Equipment – The new U.S. EPA standards will significantly increase the cost of equipment as well as the cost of maintenance while it lowers fuel efficiency. Equipment upgrades are necessary however in order to meet the high-tech demands of the shipping public as well as to recruit and retain proficient drivers. The need for real time information has resulted in increased investment in technology both inside and outside of the tractor. The lower value of the Canadian dollar also increases the cost of equipment as much of the equipment and/or parts are manufactured in the U.S.Expense Increases Summary Table
E-commerce – In order to satisfy customer demands and remain competitive trucking companies must continue to invest in technology. This includes investments in hardware, software, communications systems and the necessary training of personnel to implement these new systems.
Increase in bankruptcies and related liabilities – A 100% increase in bankruptcy liabilities reported by the Office of the Superintendent of Bankruptcy for 2001 v. 2000 has hit the 3 industry sectors most impacting trucking. Manufacturing, Wholesale and Retail Trade reported increases of 74% to 145% in the amount of liabilities related to these bankruptcies (See Exhibit 1). This results in more bad debts for the trucking sector. The transportation and storage sector has itself has seen an increase of over 200% in bankruptcy liabilities during the first quarter of 2002 (See Exhibit 2). History has shown there is a close correlation between sharp spikes in fuel prices and the number of bankruptcies in the Transportation & Storage where bankruptcies increase sharply on the heels of fuel crises, (See Exhibit 3). This trend would indicate another surge of bankruptcies may be on the horizon, stressing the importance of promptly recovering cost increases.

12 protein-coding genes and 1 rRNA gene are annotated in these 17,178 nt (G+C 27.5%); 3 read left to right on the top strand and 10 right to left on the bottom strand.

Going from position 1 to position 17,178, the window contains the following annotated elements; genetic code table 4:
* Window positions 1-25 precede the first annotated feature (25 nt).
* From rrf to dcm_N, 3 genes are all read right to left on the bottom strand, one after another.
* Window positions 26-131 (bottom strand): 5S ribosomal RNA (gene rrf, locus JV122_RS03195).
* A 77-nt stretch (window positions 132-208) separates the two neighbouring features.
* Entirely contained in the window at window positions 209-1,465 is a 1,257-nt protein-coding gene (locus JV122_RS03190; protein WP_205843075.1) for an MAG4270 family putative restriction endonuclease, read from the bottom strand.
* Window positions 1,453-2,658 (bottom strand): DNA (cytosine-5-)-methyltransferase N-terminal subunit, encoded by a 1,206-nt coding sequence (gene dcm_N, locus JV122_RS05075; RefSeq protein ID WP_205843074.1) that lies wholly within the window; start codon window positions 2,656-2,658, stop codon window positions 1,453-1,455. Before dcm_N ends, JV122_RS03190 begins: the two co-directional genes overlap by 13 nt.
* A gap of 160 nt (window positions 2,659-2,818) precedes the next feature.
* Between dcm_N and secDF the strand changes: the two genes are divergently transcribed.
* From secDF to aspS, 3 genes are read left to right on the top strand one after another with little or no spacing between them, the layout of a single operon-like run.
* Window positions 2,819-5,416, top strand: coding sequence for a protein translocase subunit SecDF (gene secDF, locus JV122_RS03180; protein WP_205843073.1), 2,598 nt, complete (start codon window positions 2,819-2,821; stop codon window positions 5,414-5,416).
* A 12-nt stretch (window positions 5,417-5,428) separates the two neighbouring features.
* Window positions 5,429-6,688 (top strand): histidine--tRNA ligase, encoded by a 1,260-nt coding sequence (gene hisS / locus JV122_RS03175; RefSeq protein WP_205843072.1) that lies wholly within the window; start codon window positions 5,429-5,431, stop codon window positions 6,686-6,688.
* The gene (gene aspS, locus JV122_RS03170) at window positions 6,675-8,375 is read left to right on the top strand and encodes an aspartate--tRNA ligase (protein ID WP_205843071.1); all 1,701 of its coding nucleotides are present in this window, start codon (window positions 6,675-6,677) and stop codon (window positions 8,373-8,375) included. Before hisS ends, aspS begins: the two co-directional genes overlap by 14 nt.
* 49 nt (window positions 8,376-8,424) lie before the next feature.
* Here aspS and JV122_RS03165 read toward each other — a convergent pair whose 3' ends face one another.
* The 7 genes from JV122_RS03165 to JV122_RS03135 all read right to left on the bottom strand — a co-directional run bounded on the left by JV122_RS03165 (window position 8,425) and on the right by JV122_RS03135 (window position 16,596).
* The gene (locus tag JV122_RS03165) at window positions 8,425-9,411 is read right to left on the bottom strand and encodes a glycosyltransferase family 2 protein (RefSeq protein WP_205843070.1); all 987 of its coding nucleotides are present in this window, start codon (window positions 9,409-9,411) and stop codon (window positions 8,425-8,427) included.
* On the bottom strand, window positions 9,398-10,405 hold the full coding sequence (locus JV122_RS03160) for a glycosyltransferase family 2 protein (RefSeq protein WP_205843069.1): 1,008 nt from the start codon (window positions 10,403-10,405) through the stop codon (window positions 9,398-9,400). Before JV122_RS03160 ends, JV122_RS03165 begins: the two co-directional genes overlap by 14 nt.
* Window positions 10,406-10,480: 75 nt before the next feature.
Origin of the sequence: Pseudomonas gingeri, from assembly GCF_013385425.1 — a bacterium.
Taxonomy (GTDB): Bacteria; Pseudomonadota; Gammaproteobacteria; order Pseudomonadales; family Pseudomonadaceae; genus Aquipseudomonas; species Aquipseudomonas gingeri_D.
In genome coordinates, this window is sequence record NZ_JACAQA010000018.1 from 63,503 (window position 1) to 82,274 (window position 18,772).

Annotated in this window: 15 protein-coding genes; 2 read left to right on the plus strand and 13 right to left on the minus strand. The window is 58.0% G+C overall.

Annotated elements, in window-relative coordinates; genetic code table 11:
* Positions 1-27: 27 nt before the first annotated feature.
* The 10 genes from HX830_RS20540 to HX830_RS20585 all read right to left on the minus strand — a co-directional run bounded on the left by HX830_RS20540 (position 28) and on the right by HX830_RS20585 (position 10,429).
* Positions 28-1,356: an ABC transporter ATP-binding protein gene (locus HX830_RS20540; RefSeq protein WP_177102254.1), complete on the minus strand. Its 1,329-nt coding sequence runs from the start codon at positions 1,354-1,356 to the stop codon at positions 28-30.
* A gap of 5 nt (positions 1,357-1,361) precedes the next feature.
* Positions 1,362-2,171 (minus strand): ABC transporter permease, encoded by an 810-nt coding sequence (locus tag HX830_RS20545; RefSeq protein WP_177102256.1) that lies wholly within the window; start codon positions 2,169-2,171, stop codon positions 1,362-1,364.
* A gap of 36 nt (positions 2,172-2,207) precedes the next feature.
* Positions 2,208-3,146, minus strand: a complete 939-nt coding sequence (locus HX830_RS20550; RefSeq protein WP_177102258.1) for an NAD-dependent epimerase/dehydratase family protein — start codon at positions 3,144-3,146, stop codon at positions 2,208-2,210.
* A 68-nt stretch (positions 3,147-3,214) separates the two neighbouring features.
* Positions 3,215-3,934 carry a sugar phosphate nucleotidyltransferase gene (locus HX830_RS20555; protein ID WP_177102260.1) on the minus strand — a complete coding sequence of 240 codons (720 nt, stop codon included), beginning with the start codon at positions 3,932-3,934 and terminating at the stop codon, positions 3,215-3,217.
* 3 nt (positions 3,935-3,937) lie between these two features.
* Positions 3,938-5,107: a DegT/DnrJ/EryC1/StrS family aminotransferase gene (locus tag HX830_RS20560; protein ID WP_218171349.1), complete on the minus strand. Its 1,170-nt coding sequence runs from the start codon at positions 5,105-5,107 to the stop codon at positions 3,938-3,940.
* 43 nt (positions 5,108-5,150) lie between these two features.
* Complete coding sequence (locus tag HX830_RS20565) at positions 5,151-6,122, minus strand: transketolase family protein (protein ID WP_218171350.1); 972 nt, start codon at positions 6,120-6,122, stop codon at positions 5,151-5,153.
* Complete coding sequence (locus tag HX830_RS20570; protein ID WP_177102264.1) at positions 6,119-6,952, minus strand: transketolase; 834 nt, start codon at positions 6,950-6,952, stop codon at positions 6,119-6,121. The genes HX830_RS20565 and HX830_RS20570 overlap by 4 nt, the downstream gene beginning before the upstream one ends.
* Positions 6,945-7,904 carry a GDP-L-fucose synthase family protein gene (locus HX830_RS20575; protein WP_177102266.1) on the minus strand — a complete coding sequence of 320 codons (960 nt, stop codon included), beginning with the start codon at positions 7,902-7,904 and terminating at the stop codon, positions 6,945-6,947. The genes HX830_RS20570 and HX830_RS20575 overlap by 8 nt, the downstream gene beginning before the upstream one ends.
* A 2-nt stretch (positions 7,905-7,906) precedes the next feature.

Market Conditions – The following market conditions, not included in our calculations, have also significantly increased costs for the trucking industry:
~ The continuing economic downturn;
~ Increased demand for appointment deliveries;
~ Increased waiting time.
Fuel Cost Increases (Excluded) - It is important to note that the cost increases discussed above exclude the impact of fuel cost increases. Experience has shown that the most efficient method of handling fuel cost increases is through the use of fuel surcharges that fluctuate along with fuel cost changes. The shipping public has recognized the need for the fuel surcharge currently in effect. For this reason the impact of fuel costs has been excluded from this rate increase recommendation.
The FCA represents over 90 general freight carriers operating throughout Canada in matters related to economics, pricing, finances, costing, as well as motor carrier statistics. FCA has been serving the trucking industry for more than 30 years. The TAC is composed of executives elected by membership to monitor the industry’s financial condition and performance and to make recommendations.